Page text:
Palestinian-Syrian refugees focus of play ‘Desert of Light’

Cornell Chronicle
An image taken in the Yarmouk refugee camp outside Damascus, from the multimedia production 'Desert of Light' at the Schwartz Center. Photo by Lens Yound Dimashqi.
An image taken in the Yarmouk refugee camp outside Damascus, from the multimedia production 'Desert of Light' at the Schwartz Center. Photo by Lens Yound Dimashqi.

Palestinian-Syrian playwright Rama Haydar’s “Desert of Light” is a tragicomic and human portrayal of the refugee crisis in the Middle East – and “a very inside perspective of the brutal experience of war and the impossible dilemmas that have faced these refugees,” said Department of Performing and Media Arts (PMA) assistant professor Rebekah Maggor, the play’s co-translator and director.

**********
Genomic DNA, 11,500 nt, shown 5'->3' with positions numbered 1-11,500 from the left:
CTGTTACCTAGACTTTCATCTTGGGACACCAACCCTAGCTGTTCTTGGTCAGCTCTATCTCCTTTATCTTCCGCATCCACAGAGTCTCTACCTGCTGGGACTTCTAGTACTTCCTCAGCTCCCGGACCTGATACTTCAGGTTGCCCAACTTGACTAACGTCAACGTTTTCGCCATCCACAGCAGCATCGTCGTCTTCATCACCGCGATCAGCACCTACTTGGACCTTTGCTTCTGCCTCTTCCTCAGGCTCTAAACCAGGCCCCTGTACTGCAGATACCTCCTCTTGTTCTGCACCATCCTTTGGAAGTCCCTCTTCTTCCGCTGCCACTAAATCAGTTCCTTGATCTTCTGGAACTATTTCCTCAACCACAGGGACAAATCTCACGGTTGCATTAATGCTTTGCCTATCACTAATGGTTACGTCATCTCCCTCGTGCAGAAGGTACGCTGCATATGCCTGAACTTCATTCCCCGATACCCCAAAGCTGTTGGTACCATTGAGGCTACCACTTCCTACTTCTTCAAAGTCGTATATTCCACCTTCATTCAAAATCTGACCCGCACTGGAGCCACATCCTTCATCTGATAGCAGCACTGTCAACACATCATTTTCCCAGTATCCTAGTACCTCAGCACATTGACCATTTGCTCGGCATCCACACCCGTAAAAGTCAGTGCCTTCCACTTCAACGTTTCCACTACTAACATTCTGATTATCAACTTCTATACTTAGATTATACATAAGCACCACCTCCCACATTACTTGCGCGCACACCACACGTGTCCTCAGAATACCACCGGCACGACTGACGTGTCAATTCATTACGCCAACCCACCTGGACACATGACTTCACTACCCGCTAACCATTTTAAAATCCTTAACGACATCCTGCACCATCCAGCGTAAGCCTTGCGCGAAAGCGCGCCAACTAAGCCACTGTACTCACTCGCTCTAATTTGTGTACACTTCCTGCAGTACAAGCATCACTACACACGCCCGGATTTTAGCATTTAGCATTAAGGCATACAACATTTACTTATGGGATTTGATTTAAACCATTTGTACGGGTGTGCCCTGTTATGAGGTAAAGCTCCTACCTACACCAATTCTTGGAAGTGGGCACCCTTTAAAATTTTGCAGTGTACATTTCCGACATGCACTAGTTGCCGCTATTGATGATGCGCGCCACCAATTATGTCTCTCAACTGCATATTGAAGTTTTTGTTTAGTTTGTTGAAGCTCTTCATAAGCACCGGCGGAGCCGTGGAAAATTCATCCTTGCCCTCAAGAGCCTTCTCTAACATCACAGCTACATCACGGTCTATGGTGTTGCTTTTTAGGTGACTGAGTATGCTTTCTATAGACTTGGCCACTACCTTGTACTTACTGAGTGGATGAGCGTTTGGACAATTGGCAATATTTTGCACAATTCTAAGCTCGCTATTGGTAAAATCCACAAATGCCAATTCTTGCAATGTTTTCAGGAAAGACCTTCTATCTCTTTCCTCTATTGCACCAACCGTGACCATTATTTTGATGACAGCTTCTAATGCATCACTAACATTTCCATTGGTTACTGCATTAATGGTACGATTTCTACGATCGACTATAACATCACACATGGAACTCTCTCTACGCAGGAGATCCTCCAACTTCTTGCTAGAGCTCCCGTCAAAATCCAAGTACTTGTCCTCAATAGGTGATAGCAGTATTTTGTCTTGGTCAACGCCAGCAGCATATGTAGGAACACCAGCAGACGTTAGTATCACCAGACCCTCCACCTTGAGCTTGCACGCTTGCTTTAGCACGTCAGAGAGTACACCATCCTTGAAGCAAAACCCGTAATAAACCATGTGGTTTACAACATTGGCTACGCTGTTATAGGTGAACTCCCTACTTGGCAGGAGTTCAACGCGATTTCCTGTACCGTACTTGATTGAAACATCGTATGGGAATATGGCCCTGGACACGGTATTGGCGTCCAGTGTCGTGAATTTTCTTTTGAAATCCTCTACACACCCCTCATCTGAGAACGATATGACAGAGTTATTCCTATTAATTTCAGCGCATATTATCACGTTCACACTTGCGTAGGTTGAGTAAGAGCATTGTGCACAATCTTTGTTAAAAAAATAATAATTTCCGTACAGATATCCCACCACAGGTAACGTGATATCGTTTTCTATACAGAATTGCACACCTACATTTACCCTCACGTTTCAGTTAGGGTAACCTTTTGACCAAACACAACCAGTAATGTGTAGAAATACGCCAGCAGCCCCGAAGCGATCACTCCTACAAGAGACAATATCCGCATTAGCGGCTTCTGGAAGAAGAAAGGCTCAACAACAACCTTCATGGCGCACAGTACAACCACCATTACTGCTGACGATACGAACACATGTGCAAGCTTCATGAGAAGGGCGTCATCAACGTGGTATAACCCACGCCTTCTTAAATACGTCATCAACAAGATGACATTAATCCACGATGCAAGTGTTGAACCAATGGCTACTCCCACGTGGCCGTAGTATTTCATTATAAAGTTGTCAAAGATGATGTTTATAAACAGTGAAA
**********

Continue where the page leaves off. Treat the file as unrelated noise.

The main characters are two young Palestinian-Syrian refugees, trapped along with 18,000 others in the Yarmouk refugee camp under siege outside Damascus, Haydar’s home city. Before civil war broke out in 2011, the “camp” was an urban neighborhood for 160,000 Palestinian refugees.

“Desert of Light” is the first in PMA’s yearlong series of works by women playwrights, and is part of the Cornell Council for the Arts’ 2016 Biennial, “Abject/Object Empathies.”

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